(Sad to say my Japanese is not on a part with my French) Those who
know me well know that I love to cook. It breaks my heart that so
much food is wasted in this country. I’m happy that Trader Joe’s
donates so generously to the Food Pantry, and I’m proud that my
little old Prius can hold 15 of their boxes and haul them every
Thursday to be given to those in need.”
wit and nimble of foot, driver Mike Schwartz, a local Woodland Hills
resident, at 76 years of age is slim and trim, and an avid
racquetball player who enjoys family activities with this “two
children, four grand kids and five grand dogs.” Retiring four years
ago from a career in the landscape and irrigation industry in the
manufacturing of lawn care products, he originally started in the
sales and marketing area, then went on to become Executive Vice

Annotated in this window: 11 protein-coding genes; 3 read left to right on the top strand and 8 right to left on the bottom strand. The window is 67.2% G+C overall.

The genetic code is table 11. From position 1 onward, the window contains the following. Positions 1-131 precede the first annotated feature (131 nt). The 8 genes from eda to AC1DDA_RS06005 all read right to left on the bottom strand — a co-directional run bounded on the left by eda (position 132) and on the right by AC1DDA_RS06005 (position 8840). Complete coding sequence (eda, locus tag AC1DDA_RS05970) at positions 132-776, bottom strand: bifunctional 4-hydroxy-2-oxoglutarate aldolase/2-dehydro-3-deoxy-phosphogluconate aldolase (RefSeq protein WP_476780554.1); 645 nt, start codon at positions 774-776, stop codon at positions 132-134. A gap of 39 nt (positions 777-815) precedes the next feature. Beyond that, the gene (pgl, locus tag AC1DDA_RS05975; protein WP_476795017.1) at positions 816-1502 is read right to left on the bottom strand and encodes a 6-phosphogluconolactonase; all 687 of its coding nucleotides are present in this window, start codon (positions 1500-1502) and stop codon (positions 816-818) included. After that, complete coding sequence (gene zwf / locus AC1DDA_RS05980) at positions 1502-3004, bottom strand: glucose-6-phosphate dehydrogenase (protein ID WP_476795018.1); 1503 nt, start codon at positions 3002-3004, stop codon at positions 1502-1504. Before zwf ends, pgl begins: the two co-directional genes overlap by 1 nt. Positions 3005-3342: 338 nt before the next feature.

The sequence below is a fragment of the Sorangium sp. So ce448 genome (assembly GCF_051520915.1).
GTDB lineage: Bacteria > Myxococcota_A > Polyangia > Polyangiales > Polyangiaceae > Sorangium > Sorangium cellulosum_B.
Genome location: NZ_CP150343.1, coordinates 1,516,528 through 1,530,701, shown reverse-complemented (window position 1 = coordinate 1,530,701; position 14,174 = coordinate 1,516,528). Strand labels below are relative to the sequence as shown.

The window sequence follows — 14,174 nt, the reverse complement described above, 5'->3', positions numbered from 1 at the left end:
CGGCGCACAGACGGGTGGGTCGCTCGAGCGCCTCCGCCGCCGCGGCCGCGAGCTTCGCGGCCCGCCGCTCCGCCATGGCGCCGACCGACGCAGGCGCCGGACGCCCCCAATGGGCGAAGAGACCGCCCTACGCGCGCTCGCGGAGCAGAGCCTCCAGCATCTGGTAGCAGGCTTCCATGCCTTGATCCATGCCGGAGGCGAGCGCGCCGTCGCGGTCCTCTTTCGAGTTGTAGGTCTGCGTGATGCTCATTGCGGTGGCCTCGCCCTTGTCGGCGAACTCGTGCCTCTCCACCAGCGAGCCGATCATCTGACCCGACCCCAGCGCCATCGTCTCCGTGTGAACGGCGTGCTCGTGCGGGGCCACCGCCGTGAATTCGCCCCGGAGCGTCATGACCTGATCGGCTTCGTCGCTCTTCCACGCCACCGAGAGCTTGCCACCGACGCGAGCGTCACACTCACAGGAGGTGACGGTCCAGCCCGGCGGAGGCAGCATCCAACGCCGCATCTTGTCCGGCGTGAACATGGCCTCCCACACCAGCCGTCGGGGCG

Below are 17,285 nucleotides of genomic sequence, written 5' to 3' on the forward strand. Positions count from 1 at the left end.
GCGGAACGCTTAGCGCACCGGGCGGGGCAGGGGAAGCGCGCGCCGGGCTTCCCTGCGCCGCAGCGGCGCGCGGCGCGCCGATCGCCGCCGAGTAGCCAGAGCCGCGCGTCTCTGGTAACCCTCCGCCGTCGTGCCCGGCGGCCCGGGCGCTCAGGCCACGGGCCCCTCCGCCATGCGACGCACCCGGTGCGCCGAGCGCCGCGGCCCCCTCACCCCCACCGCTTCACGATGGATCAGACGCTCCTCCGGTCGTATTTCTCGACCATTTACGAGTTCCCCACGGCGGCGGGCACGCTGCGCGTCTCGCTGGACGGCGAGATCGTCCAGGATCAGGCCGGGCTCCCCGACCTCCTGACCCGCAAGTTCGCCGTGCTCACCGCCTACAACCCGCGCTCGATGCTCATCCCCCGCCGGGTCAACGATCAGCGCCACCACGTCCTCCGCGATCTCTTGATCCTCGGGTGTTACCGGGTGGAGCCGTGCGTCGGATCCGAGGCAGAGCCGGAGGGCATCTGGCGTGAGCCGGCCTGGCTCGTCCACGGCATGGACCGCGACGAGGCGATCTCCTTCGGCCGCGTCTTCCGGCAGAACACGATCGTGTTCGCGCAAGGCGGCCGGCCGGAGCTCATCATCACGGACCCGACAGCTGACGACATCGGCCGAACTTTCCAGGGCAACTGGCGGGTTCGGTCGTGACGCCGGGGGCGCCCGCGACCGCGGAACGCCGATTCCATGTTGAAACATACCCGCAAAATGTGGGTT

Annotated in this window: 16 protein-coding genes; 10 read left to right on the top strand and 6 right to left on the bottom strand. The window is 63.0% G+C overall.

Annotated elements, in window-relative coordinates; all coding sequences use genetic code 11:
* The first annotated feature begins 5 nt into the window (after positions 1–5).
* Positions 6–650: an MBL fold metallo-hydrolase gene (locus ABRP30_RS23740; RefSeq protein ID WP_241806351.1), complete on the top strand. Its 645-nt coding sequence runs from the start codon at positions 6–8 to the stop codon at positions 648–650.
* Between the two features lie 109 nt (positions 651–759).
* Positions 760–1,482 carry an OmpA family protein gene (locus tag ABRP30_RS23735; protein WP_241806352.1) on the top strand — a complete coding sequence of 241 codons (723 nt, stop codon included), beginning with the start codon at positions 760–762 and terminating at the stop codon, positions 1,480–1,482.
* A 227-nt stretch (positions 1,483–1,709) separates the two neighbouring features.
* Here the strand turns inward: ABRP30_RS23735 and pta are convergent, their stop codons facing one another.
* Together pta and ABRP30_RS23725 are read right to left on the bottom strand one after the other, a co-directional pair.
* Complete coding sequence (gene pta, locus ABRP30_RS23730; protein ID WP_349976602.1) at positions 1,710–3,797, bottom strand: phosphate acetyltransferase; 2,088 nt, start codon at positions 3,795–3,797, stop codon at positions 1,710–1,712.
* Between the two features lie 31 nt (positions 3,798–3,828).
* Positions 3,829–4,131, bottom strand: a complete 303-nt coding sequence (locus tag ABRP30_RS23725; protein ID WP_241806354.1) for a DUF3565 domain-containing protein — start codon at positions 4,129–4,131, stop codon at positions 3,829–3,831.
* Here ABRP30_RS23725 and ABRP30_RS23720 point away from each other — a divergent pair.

President of two companies. He is currently enrolled in a Political
Science class in the Pierce College Encore Program, and has been
married for 55 years to his wife Andrea, who is a weekly volunteer at
the Pantry, proudly serving for nearly five years. “We are both
fortunate to be able to be in a position to give back to the
community and find the West Valley Food Pantry an excellent
opportunity to do so.”
Breathtaking Generosity and
and December are amazing months at the Pantry – we give food to
around 3,000 people a month and try to connect them with social
services to help them to a more secure life. Many of the life stories
of our clients are heartbreaking. There are days that are so
overwhelming that we wonder why we continue to do this but. BUT –
then SOMETHING HAPPENS and we get to witness amazing transformations.
And that SOMETHING HAPPENED LAST WEDNESDAY and gives reason to why we
do what we do.
this past month we’ve had numbers of individuals, schools and
businesses that have had food drives, contributing thousands of
pounds of food. Our annual Fundraising Campaign is also in full swing
so we’re receiving cash donations that will help us feed our clients